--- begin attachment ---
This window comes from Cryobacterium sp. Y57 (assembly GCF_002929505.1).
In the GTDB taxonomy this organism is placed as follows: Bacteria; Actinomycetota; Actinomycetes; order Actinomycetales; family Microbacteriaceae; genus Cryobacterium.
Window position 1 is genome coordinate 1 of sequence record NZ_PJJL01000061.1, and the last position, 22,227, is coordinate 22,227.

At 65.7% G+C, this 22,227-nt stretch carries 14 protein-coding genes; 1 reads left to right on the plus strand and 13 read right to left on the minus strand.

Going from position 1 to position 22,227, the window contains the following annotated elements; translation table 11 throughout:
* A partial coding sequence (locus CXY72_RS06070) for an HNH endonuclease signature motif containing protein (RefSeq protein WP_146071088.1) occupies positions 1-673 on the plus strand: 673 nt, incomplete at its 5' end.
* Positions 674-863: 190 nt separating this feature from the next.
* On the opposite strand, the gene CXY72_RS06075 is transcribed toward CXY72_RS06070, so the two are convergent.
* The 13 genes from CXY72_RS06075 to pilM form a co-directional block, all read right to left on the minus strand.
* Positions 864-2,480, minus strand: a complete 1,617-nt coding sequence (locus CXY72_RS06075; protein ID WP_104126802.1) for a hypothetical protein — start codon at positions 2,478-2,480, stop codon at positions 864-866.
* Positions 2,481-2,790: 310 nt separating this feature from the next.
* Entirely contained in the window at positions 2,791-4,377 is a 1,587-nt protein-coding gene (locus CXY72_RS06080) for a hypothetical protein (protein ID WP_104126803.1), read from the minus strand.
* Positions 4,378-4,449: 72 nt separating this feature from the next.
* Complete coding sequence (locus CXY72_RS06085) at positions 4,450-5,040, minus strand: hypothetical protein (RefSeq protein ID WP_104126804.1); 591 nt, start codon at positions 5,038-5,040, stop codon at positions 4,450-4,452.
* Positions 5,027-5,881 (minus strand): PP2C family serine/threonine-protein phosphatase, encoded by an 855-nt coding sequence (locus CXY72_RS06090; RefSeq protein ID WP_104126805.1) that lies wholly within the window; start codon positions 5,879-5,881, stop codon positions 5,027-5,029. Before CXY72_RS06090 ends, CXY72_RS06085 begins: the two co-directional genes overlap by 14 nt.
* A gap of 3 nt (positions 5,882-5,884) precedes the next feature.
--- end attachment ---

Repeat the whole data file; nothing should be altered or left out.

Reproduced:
This window comes from Cryobacterium sp. Y57 (assembly GCF_002929505.1).
In the GTDB taxonomy this organism is placed as follows: Bacteria; Actinomycetota; Actinomycetes; order Actinomycetales; family Microbacteriaceae; genus Cryobacterium.
Window position 1 is genome coordinate 1 of sequence record NZ_PJJL01000061.1, and the last position, 22,227, is coordinate 22,227.

At 65.7% G+C, this 22,227-nt stretch carries 14 protein-coding genes; 1 reads left to right on the plus strand and 13 read right to left on the minus strand.

Going from position 1 to position 22,227, the window contains the following annotated elements; translation table 11 throughout:
* A partial coding sequence (locus CXY72_RS06070) for an HNH endonuclease signature motif containing protein (RefSeq protein WP_146071088.1) occupies positions 1-673 on the plus strand: 673 nt, incomplete at its 5' end.
* Positions 674-863: 190 nt separating this feature from the next.
* On the opposite strand, the gene CXY72_RS06075 is transcribed toward CXY72_RS06070, so the two are convergent.
* The 13 genes from CXY72_RS06075 to pilM form a co-directional block, all read right to left on the minus strand.
* Positions 864-2,480, minus strand: a complete 1,617-nt coding sequence (locus CXY72_RS06075; protein ID WP_104126802.1) for a hypothetical protein — start codon at positions 2,478-2,480, stop codon at positions 864-866.
* Positions 2,481-2,790: 310 nt separating this feature from the next.
* Entirely contained in the window at positions 2,791-4,377 is a 1,587-nt protein-coding gene (locus CXY72_RS06080) for a hypothetical protein (protein ID WP_104126803.1), read from the minus strand.
* Positions 4,378-4,449: 72 nt separating this feature from the next.
* Complete coding sequence (locus CXY72_RS06085) at positions 4,450-5,040, minus strand: hypothetical protein (RefSeq protein ID WP_104126804.1); 591 nt, start codon at positions 5,038-5,040, stop codon at positions 4,450-4,452.
* Positions 5,027-5,881 (minus strand): PP2C family serine/threonine-protein phosphatase, encoded by an 855-nt coding sequence (locus CXY72_RS06090; RefSeq protein ID WP_104126805.1) that lies wholly within the window; start codon positions 5,879-5,881, stop codon positions 5,027-5,029. Before CXY72_RS06090 ends, CXY72_RS06085 begins: the two co-directional genes overlap by 14 nt.
* A gap of 3 nt (positions 5,882-5,884) precedes the next feature.